D: John Cameron Mitchell. (USA, 2000, 88 min.)

That's Inch, baby, not Itch, and you'd be angry too if that's all you had to show from a botched East German sex change operation. First an off-Broadway musical and now a feature film, Hedwig's life story is rife with bittersweet bouts of cruel irony: from the American GI who marries her, then dumps her in a trailer park in Kansas, to the boy who worships her, then steals her songs and makes them hits. This Star Is Born tale of an "internationally ignored" diva is set to an original soundtrack (including Girls Against Boys and Bob Mould) and features animation by Emily Hubley (sister of Yo La Tengo's Georgia and daughter of the Mister Magoo Hubleys). Gleefully pilfering from Rocky Horror, Sandra Bernhard's Without You I'm Nothing, and Ladies and Gentlemen, the Fabulous Stains, this veritable velvet goldmine was a big winner at Sundance, taking this year's Audience Award and Best Director prizes. (Saturday, Aug. 25, 7:30pm)

I Am Not What You Want

D: Kit Hung. (Hong Kong, 2001, 48 min.)

This budget-conscious, shot-on-video drama adds up to more than the sum of its parts: coming-out woes, family dysfunction, hidden attraction, and the requisite "falling in love" montage (accompanied by a Cantopop tune, owing to the Hong Kong setting). The story may be a bit on the pedestrian side -- two college roommates realize their feelings for each other -- but it is warmly acted. (Musician-turned-actor Chet Lam is a particular find, with an understated, natural camera presence.) The technical limitations of the medium are often apparent, but director/photographer/editor/writer Kit Hung demonstrates a facility with depth-of-field composition, cross-cutting, and other techniques that would appear more elegant on film. (Sunday, Sept. 2, 2:15pm)

On the Bus

D: Dustin Lance Black. (USA, 2001, 111 min.)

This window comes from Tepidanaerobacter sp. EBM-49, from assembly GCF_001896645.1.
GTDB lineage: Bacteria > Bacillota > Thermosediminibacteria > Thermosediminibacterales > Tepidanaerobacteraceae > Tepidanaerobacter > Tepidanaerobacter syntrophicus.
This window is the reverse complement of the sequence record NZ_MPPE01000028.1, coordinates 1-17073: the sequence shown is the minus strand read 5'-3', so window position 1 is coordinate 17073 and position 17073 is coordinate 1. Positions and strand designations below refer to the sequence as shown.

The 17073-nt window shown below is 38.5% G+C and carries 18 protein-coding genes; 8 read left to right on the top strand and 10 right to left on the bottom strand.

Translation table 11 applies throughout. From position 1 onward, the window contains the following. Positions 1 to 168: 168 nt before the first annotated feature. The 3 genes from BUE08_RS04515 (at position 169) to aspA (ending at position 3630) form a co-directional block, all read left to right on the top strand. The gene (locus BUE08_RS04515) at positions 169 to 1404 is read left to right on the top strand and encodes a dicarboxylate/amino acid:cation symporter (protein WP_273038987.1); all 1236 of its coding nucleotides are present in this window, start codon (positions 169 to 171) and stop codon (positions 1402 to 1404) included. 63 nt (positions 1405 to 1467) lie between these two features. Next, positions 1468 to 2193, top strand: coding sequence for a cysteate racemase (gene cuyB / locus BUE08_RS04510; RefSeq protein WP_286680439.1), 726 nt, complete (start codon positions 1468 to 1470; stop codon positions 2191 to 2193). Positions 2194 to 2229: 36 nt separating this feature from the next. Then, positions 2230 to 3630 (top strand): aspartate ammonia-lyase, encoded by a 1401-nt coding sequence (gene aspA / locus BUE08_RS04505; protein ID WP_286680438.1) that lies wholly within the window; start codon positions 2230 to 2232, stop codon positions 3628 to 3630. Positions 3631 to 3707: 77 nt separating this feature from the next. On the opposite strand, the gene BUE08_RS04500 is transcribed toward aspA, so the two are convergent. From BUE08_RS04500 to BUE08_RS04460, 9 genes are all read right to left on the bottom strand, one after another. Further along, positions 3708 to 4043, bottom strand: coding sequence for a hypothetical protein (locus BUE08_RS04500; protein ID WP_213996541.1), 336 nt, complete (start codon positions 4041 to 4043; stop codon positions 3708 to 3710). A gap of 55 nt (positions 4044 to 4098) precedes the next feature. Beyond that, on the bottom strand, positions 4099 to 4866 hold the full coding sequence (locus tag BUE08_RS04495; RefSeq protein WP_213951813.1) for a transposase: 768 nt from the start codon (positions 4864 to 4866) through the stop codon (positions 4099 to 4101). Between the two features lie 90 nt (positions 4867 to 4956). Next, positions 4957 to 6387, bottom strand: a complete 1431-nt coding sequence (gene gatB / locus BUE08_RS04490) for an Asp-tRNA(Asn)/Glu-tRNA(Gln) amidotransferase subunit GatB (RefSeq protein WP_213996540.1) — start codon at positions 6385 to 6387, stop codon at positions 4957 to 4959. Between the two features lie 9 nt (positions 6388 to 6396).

"Get on the bus and get outta your head, baby" might as well be the tagline for this über-gay romp through the lives and fractured psyches of six young men off to see the Wizard, or, at the very least, to get their love jones on at Nevada's annual festival de debauche, Burning Man. There's chubby and unloved Damon; porndog Jason; hottie du jour Charles; Olympic Swede Jimmy; Billy, the smart Jew; and Lance, camera operator and all-around quipster. Think of MTV's Road Rules sans the rules part and you get the idea. From San Francisco to the casinos of Reno, and from the Black Rock Desert to a dystopian utopia, the six young men fight, fuck, and frolic their way into your, uh, "heart." Black's digital video camera work at times leaves much to be desired, but the bitchy tales told out of sex-ed class more than make up for the visual distractions. More fun than riding bareback in a tub of greased monkeys -- not that we'd know anything about that -- On the Bus is a campy, wacky, and altogether illuminating trip. Homo's Odyssey, indeed. (Director Dustin Lance Black will be in attendance. Wednesday, Aug. 29, 9:30pm; Saturday, Sept. 1, 4pm)

Queen of the Whole Wide World

D: Roger Hyde. (USA, 2001, 82 min.)

To become Queen of the Whole Wide World, contestants must pretend to be from a foreign country, spoof that country in outrageous drag, wear a swimsuit while hiding what's not supposed to be seen, prove they have talent, and raise lots of money in the fight against AIDS. At points in this often entertaining documentary, it seems as if these brave L.A. souls -- Miss France, Miss Norway, and Miss Mexico ("Kay Sedia") among them -- are expected to do all of those things at once as they devise their outfits and personas and then leap onstage. Occasionally marred by earnest sentiment that seems out of place with the camp on display, Queen of the Whole Wide World is nonetheless an entertaining foray into "international" dragdom. (Saturday, Aug. 25, 2:15pm; Thursday, Aug. 30, 5:30pm)

Scout's Honor

D: Tom Shepard. (USA, 2001, 57 min.)